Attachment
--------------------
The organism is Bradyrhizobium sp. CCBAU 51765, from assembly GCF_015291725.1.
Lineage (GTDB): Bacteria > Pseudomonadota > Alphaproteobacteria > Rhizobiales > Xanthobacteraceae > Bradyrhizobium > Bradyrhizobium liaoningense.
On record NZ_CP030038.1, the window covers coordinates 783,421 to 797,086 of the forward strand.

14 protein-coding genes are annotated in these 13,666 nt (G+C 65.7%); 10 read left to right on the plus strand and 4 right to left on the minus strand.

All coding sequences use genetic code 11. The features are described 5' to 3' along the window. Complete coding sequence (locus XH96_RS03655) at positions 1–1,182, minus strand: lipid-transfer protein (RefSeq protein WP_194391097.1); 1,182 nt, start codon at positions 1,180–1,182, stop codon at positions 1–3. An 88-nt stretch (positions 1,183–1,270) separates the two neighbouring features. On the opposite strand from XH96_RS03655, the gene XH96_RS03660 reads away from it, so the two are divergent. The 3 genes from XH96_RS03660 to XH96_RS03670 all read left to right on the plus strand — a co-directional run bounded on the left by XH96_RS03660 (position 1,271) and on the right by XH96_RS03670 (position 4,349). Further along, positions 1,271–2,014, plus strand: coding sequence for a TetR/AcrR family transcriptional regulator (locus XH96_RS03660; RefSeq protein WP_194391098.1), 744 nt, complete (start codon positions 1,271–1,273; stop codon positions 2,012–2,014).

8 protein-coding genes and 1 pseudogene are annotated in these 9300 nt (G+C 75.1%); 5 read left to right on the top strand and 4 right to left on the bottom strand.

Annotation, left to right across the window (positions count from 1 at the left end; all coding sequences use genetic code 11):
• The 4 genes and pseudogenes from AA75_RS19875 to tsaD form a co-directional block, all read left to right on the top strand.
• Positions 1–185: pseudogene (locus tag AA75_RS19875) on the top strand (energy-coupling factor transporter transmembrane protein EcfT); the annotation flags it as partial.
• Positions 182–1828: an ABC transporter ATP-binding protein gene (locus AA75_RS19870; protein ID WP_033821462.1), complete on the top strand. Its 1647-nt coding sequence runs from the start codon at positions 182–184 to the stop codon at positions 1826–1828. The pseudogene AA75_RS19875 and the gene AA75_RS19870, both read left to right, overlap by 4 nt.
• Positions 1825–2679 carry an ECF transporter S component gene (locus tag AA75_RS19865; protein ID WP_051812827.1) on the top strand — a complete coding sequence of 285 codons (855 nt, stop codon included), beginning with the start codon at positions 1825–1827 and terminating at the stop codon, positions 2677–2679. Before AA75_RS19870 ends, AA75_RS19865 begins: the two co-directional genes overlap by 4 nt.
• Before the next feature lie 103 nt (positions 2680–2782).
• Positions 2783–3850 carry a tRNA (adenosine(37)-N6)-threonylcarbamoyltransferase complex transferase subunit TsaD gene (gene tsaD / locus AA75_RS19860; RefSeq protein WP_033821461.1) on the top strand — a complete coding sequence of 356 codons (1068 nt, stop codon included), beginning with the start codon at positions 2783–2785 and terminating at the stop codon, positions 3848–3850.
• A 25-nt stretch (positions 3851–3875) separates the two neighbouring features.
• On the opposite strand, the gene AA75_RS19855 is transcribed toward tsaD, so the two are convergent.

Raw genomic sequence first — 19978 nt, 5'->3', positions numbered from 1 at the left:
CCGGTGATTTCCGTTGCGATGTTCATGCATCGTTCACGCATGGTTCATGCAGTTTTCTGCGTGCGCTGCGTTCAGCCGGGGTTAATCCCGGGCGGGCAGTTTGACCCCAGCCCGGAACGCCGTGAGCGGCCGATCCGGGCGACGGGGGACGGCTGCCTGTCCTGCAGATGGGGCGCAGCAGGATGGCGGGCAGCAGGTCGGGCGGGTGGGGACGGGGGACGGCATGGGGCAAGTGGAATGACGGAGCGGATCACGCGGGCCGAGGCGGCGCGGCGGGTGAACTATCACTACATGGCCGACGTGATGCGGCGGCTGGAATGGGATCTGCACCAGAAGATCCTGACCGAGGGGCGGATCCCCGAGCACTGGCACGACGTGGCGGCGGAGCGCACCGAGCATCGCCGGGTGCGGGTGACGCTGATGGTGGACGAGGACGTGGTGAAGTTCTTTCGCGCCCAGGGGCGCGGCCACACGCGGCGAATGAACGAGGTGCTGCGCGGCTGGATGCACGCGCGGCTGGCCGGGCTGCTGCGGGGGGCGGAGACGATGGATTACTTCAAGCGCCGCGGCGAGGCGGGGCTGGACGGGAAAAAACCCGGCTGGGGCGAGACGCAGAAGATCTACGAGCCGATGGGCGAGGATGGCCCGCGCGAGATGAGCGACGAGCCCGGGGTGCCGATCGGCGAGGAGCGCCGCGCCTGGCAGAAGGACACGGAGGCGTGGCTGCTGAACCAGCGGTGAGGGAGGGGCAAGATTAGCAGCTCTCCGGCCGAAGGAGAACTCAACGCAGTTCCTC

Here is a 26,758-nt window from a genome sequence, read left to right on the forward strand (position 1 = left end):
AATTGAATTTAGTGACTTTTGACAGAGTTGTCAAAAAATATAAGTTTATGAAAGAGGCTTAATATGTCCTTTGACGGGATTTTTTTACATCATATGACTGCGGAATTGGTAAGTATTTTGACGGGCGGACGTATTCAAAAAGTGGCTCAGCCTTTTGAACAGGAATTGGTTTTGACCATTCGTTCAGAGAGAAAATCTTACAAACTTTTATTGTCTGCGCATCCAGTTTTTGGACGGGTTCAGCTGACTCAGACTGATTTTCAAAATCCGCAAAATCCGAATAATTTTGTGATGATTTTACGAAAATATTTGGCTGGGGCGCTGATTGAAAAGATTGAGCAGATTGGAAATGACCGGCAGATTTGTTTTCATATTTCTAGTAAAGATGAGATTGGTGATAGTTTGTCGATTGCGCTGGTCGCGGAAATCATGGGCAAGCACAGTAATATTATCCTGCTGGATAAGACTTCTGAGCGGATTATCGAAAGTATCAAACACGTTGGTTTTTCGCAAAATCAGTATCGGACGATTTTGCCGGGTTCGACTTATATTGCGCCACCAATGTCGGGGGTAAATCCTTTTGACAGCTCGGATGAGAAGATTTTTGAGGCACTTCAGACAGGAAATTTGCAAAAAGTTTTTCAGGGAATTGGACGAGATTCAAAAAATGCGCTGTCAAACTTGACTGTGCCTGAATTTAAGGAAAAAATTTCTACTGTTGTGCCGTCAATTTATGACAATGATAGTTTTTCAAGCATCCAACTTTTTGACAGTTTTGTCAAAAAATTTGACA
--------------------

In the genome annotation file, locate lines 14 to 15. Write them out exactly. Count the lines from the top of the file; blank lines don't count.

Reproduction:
• A 25-nt stretch (positions 3851–3875) separates the two neighbouring features.
• On the opposite strand, the gene AA75_RS19855 is transcribed toward tsaD, so the two are convergent.